The two figures moved quickly through the lightly falling snow, pausing only to check that they'd arrived at the right building.
"2145. That's it. You ready to be famous, Mattie?"
Matt eyed the front door with trepidation, then took a deep breath. "We all get fifteen minutes, right?"
Ronnie nodded. "Better go in, mate, before the paparazzi arrive. Lucky for us this happened so late. Place'll be a zoo when the word gets out."
They rang the doorbell and were led by a distraught housekeeper up the stairs to a bedroom where they found a physician standing over the corpse of a young girl.
"If I didn't know better, I'd think she was sleeping." Matt's eyes began to look around the room for some indicator of what had happened while Ronnie questioned the physician and housekeeper. It was a typical, albeit well-appointed, teenager's bedroom. Nothing was out of place save the dark brown stain on the rug from an overturned mug of hot chocolate. That would have to be taken into evidence, the carpet tested for residue.
Ronnie joined him. "Housekeeper found her when she came up to check on her before going to bed. Called Dr. Taylor here when the girl didn't respond. He's her physician; says she's had no health problems to speak of. Parents are vacationing in New Zealand for the holidays."
"Housekeeper doesn't think so. No note, says she's a quiet, but happy girl, lots of friends, new boyfriend." Ronnie snapped his notebook shut and walked over to the housekeeper, who was on the phone with the girl's parents. "I think we need to get a forensics team here." She nodded, then wept as she relayed the message to the parents.
Matt stared at the figure on the bed. "Just what you want to come home to at Christmas."
"Poison." Ronnie peered over his glasses at the hastily scribbled note on his pad. "Potassium cyanide, to be exact. Mixed into her evening hot chocolate."
"Suicide?" Natalie sipped her coffee, her brisk step setting the pace for the two detectives flanking her sides. The sooner they got this one sorted out the better; the media frenzy surrounding the fourteen year old heiress's death had really put the pressure on.
"Not sure," Matt offered. "There's no note, and her friends and family say she's been on top of the world."
Natalie raised an eyebrow at the inflection in Matt's voice. "Top of the world?"
Matt's smile was wry as he nodded. "New boyfriend."
"Just don't make it for a suicide, guv." Ronnie took a bite from his pastry. "That's a pretty unusual way for a young girl to choose to die."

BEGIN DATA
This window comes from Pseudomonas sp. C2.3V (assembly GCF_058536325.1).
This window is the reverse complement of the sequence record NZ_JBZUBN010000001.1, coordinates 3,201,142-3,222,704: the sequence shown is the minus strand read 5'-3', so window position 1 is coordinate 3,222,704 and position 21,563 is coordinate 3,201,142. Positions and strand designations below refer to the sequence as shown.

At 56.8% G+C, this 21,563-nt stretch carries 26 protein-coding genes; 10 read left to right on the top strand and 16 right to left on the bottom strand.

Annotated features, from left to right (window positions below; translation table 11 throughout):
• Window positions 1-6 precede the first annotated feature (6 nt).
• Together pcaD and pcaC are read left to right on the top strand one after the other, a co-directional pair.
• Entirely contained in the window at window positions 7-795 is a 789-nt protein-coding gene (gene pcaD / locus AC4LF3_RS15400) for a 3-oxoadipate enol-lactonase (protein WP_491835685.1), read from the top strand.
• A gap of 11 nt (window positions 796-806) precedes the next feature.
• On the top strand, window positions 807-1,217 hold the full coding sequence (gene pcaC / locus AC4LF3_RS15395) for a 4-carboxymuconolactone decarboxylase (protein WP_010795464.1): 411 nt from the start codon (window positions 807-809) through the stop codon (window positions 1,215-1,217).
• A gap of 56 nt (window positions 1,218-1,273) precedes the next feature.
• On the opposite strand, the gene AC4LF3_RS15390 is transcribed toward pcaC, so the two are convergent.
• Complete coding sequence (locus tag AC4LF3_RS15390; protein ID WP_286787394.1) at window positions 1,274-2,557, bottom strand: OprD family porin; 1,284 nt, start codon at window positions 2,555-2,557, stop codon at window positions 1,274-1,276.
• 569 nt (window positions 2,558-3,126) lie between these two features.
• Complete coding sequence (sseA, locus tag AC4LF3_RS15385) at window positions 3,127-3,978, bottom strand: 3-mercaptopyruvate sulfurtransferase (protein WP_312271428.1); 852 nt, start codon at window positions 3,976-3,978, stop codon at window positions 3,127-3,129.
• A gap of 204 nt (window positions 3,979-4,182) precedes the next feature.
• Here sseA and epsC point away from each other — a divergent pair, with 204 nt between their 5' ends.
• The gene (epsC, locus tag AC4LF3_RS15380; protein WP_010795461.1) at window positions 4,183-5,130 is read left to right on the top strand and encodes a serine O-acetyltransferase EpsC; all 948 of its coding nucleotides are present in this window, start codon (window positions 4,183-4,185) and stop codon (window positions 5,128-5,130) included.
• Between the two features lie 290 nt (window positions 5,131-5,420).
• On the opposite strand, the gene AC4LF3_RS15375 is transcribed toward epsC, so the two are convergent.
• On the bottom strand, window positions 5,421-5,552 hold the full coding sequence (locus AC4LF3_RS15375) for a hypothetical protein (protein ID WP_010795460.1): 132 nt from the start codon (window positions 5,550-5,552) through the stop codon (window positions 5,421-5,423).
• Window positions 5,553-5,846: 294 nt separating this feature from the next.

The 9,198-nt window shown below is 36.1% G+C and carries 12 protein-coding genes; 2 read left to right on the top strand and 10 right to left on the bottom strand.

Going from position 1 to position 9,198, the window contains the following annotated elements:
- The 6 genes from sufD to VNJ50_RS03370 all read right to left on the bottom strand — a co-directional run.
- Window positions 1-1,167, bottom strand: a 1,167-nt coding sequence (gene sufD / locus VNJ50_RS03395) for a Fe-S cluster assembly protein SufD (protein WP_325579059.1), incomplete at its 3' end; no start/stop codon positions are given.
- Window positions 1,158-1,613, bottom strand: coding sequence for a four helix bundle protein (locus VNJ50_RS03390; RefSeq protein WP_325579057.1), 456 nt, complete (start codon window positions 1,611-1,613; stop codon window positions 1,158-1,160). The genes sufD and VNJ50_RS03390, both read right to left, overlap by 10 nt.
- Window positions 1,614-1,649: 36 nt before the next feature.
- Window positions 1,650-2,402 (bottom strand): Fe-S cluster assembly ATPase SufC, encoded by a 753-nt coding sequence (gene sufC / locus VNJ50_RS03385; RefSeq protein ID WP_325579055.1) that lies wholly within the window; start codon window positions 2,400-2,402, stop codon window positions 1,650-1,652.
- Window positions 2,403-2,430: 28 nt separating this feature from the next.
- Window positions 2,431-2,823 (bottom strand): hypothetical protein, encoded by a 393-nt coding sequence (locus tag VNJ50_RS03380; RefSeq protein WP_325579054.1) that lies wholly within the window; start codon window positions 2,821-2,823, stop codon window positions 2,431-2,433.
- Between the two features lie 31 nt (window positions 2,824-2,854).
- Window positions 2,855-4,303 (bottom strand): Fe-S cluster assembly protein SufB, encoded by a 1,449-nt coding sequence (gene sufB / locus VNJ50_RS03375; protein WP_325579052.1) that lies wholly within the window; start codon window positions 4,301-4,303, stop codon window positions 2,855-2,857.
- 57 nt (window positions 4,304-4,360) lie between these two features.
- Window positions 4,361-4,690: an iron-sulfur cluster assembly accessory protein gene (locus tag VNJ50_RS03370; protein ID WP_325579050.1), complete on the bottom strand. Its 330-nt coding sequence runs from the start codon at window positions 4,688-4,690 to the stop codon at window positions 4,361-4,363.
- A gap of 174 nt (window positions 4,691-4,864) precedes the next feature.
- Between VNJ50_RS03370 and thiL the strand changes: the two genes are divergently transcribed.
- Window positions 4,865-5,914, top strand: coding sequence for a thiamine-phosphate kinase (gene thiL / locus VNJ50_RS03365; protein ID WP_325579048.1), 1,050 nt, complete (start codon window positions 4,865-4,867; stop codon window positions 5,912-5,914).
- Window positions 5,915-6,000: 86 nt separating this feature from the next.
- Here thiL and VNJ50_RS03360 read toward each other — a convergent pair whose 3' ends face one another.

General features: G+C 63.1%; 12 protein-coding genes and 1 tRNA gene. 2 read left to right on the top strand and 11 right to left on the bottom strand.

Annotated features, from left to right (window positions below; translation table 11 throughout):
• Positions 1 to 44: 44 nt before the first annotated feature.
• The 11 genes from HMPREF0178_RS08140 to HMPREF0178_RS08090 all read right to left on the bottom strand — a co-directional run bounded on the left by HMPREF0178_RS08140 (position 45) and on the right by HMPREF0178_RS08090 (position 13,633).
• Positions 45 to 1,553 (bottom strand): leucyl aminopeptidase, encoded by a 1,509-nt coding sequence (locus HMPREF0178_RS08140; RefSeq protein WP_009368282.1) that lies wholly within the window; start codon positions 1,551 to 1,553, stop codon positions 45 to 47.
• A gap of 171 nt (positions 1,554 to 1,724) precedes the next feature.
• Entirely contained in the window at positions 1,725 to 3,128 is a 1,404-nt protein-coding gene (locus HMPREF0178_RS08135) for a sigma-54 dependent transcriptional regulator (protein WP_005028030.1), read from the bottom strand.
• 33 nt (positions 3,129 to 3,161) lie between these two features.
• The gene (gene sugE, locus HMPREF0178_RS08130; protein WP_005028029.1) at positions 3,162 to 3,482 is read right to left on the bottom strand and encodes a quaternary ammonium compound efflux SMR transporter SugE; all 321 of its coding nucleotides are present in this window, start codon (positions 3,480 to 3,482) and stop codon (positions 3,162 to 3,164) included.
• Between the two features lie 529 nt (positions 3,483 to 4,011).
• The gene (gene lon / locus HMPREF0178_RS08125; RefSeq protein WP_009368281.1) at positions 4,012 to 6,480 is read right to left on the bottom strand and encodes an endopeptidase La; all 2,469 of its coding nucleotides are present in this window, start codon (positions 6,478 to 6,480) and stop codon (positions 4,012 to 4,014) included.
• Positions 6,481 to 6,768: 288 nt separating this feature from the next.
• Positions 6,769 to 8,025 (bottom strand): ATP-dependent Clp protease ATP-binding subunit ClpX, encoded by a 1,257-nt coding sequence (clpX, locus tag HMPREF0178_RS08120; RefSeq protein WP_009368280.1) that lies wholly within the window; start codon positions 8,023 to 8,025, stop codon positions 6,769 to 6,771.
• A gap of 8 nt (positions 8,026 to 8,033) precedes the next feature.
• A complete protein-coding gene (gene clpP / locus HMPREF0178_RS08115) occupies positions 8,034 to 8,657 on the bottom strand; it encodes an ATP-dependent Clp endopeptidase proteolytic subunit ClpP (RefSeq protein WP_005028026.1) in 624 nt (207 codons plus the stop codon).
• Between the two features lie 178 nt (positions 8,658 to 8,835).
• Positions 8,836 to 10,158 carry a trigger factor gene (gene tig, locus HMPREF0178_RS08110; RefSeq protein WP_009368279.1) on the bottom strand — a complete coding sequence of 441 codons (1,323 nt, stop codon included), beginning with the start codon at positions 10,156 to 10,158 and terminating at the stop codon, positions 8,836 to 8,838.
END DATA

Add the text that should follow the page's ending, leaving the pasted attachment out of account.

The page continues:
Natalie nodded. "The parents?"
"Out of the country on holiday. Should be landing at Heathrow," Ronnie glanced at his watch, "in 20 minutes."
"Servants? Who was watching her?"
Ronnie crumpled the empty wrapper and tossed it into a rubbish bin. "On her own, looks like, although the housekeeper has quarters on the first floor."
"Well, if it's not a suicide, someone had to have access to the house to poison her. Who has keys?"
"According to the housekeeper, her two best friends, her personal trainer, her mum's personal trainer, a stylist, dad's PA," Matt looked over at Ronnie. "Am I missing anyone?"
Ronnie checked his list. "I think that covers it."
Natalie sighed, then looked encouragingly at the two detectives. "Don't let me keep you."
"Ready to start picking apart these phone records? I've got takeaway." James breezed past his stationary colleague, his arms filled with papers and hands carrying a grease-spotted paper bag. He set the items down before turning to see what on the television had so thoroughly captured her attention.
"That poor girl," Alesha whispered. "I can't imagine what she could have done in fourteen years of life to deserve this." She pointed to the screen; for the three days since the discovery of her body, Portia Clarence's entire life history—and the hint of some unsavory photographs—had been fodder for television and paper tabloids alike.
"Poor girl, poor parents," James replied as he handed her the carton of fried rice and a pair of chopsticks. "I can't imagine losing a child, much less having her life under such public scrutiny." He removed the lids from the containers, then took up his own set of utensils. "I've got the records for the Braxton case."
Alesha lowered the volume on the set before joining him at the table. Stacks of financial documents and communication records for their current case, a murder for hire, were momentarily pushed aside in favor of a quick lunch. James could tell that she was preoccupied as she pushed at her food.
"What's the word from our detectives?"
"Matt and Ronnie are starting to think it's a suicide," Alesha sighed. "Turns out the boyfriend broke up with her on Facebook the day before."
James swallowed and took a drink from his soda. "What's Facebook?"